Transforming data into knowledge


Potentially the interpretation of data into information is a very complex issue. The figure (below) highlights that the interaction between data interpretation and knowledge drives the transformation from data to information. Humans achieve this relatively easily and make use of a variety of means:

  • cultural background
  • unconscious intuitions,
  • concrete memories or similar observations of the past,
  • expectations (depending on context),
  • text book knowledge, and
  • domain dependent heuristic rules.

Computers cannot do such things as easily, although advances have been made in the fields of artificial intelligence, this level of sophistication is currently beyond the scope of knowledge based computational systems. This does however, highlight the ways in which information is created by putting data into context through interpretation.

Image of: Fig 1. The role of knowledge in driving the transformation process

Fig 1. The role of knowledge in driving the transformation process


Elaboration occurs once data has been interpreted as information. This may be regarded as a secondary interpretation process. Information may be elaborated on for two reasons, these are:

  • so that the information can be better understood, and
  • for deriving, or inferring new information from current information.

Inferred information includes:

  • additional problem features,
  • generated hypotheses,
  • consequences of hypotheses,
  • suggested solutions to problems,
  • explanations and justifications of suggestions, and
  • critiquing arguments.

If we consider that the interpretation of data into information is a form of pre-processing, then during decision making frequent interaction occurs with the environment and this in turn blurs the overall picture. Therefore a more realistic view of this is that in a decision making process, elaboration and data interpretation are often interleaved.

Learning as knowledge acquisition

A systems knowledge grows and changes depending on interactions within its environment. The process of change of knowledge is generalised as learning. One particular view is that: learning is the integration of new information into an existing body of knowledge, in such a way that makes it potentially useful for later decision making.

Where does knowledge come from?

Knowledge within a system can be derived from two sources:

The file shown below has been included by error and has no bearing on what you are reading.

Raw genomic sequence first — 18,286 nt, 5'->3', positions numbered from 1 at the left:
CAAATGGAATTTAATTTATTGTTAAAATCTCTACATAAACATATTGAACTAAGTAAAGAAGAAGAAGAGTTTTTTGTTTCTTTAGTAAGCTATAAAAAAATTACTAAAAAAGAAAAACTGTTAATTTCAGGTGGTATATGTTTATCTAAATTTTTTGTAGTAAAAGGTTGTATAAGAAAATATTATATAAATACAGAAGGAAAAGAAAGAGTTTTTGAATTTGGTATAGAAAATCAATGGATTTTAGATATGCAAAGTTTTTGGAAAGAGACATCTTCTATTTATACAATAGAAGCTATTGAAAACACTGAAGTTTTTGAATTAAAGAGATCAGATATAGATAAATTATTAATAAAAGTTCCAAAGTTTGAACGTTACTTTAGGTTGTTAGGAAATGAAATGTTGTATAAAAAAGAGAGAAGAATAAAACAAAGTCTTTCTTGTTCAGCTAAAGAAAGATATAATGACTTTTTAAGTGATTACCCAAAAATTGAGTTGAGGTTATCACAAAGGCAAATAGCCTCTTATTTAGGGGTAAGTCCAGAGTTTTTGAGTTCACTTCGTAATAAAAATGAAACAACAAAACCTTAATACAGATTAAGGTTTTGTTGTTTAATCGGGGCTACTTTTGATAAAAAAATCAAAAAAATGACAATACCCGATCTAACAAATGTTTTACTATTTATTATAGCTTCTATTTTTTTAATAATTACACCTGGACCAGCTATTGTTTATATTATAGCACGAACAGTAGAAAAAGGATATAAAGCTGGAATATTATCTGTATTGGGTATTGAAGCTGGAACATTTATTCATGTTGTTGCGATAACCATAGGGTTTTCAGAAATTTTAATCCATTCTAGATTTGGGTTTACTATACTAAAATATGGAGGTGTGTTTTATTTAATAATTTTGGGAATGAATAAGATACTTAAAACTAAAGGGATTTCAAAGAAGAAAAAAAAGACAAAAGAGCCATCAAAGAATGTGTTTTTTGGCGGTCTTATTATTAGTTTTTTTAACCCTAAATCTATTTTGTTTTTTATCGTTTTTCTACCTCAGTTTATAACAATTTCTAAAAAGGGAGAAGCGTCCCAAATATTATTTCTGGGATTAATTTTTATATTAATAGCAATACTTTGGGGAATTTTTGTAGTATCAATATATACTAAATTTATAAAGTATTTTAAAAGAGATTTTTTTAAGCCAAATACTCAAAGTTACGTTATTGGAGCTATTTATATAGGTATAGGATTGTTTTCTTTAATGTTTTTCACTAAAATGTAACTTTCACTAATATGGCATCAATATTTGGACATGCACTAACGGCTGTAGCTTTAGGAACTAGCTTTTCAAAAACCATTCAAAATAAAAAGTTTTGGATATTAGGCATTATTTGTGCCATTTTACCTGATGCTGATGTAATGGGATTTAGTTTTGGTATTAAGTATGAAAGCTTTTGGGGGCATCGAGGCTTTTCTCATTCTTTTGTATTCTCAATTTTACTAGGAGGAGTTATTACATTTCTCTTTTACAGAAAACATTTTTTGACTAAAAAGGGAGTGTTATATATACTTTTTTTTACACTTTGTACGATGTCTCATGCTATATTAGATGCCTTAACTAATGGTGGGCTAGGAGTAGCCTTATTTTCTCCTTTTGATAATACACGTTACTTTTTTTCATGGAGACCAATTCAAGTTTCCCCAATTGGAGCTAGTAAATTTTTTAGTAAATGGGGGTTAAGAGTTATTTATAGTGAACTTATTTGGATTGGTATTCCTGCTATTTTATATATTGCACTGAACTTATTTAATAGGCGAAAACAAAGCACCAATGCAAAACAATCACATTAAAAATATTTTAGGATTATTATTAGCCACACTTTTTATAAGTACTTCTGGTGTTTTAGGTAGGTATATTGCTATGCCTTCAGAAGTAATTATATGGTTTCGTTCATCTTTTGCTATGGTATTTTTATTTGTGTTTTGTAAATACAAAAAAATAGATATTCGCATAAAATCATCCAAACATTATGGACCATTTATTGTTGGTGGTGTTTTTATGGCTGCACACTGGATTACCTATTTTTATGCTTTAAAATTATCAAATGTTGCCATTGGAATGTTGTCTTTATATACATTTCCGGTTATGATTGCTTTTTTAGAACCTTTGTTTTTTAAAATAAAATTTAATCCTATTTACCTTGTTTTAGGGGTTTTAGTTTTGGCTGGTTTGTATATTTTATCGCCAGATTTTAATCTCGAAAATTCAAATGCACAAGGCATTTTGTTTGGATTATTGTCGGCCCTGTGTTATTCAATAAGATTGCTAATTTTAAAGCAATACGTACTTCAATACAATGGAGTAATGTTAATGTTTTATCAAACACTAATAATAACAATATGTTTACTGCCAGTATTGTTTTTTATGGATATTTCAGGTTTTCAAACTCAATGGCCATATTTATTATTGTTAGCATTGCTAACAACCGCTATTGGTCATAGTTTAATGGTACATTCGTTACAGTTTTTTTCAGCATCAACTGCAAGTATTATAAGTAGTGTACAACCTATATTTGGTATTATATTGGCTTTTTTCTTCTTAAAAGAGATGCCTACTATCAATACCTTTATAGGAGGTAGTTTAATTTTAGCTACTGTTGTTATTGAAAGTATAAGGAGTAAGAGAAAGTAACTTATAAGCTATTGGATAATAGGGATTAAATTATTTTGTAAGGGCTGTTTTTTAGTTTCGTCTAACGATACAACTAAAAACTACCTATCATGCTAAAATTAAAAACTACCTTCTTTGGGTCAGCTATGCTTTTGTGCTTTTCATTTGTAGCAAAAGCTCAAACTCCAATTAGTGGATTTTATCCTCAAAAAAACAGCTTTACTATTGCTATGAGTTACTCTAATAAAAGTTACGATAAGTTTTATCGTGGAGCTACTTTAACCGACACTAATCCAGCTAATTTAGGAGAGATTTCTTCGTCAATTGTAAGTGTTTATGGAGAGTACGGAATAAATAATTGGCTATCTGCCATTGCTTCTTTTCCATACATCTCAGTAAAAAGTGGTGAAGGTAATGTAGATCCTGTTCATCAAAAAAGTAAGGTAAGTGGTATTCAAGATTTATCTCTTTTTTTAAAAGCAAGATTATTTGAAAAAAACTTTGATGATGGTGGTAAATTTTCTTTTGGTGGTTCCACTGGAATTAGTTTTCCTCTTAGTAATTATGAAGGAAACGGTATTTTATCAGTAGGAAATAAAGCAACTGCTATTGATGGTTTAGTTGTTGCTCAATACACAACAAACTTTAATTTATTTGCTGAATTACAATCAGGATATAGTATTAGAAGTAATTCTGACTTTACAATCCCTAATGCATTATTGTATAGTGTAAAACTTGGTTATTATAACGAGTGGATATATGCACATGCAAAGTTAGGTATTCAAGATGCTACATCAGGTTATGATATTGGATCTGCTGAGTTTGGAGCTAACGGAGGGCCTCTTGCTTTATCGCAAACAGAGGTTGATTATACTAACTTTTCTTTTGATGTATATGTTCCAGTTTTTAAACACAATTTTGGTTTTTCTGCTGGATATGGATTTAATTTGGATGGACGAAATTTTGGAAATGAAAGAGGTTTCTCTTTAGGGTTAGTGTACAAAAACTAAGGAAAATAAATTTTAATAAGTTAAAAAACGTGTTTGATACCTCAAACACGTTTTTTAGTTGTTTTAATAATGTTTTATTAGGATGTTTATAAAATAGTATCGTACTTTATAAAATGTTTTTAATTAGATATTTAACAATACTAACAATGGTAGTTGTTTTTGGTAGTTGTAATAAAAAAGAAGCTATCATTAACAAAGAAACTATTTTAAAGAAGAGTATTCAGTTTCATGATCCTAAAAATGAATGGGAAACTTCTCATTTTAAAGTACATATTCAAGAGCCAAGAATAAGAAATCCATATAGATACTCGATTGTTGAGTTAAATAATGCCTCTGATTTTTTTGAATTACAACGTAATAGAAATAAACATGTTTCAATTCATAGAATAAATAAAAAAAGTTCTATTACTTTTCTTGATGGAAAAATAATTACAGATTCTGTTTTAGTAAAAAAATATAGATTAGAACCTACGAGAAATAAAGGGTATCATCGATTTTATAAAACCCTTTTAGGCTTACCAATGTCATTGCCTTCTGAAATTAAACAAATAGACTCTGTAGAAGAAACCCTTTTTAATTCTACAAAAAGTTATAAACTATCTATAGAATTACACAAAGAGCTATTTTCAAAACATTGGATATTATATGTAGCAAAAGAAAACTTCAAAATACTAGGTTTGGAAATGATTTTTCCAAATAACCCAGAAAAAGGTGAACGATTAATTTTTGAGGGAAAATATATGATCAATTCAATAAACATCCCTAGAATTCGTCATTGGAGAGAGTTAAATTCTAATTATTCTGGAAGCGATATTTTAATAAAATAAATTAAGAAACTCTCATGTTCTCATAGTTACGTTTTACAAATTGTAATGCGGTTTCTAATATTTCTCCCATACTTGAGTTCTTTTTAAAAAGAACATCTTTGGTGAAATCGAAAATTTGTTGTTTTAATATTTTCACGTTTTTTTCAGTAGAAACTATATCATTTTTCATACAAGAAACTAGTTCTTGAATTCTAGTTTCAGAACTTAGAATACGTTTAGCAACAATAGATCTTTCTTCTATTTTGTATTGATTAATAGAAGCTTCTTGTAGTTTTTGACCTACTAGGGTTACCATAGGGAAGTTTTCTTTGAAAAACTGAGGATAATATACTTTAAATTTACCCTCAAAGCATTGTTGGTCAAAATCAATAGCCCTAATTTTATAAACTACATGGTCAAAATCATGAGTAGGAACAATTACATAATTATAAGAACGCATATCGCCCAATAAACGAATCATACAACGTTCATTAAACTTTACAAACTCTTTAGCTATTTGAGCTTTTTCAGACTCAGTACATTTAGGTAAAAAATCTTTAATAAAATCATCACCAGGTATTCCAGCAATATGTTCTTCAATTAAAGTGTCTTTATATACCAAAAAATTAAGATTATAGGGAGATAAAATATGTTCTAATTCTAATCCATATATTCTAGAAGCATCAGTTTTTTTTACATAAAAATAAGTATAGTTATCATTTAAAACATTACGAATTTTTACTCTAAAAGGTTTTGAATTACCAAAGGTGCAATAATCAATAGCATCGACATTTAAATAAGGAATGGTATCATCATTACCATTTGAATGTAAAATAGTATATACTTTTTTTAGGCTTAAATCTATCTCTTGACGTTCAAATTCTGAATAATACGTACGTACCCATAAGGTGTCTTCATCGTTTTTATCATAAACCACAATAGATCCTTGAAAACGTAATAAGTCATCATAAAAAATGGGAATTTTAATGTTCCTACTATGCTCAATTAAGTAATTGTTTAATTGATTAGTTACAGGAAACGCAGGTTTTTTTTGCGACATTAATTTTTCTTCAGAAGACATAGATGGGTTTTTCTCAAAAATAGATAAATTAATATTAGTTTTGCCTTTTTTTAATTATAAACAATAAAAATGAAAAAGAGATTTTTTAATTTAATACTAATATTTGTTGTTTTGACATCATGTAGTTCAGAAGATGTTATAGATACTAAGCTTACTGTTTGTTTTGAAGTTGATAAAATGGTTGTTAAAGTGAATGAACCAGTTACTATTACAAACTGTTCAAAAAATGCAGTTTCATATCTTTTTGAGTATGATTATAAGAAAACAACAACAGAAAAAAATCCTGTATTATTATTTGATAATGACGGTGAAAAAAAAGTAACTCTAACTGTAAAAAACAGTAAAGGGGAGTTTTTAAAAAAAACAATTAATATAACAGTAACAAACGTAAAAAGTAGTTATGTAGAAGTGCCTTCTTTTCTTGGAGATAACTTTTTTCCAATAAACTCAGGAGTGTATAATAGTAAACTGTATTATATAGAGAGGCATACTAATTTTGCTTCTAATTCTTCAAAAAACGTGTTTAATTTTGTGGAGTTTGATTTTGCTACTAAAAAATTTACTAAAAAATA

• as integrated new information via the process called learning, and
  • as a result of an inference process. This is where knowledge can use existing knowledge to infer further knowledge.

These two processes are visualised in the above figure.

A definition of knowledge

Knowledge is information that can be used within a reasoning process. In practice knowledge can be viewed in a number of ways, knowledge:

  • can be viewed as an integrated totality such that it consists of a connected network of interrelated subcomponents that give it its power of:
    • data interpretation,
    • information elaboration, and
    • learning.
  • is the outcome of a learning process which links knowledge to its potential use (as we have stated the purpose of knowledge is to be used in a reasoning process), or that learning as a process is always related to a purpose.
  • is flexible such that when it is acquired within a particular context it can be re-used dynamically in different situations.
  • is: that which we come to believe and value based on the meaningful organized accumulation of information through experience, accumulation or inference.
  • is information incorporated in an agents reasoning and made ready either for active use within a decision process or for action. It is the output of a learning process.

As we have shown knowledge is an active concept about action knowledge must be used for some purpose. From a practical point of view it would seem that this is intuitively correct, since knowledge is key to all the transformational processes such as interpretation, elaboration and learning.

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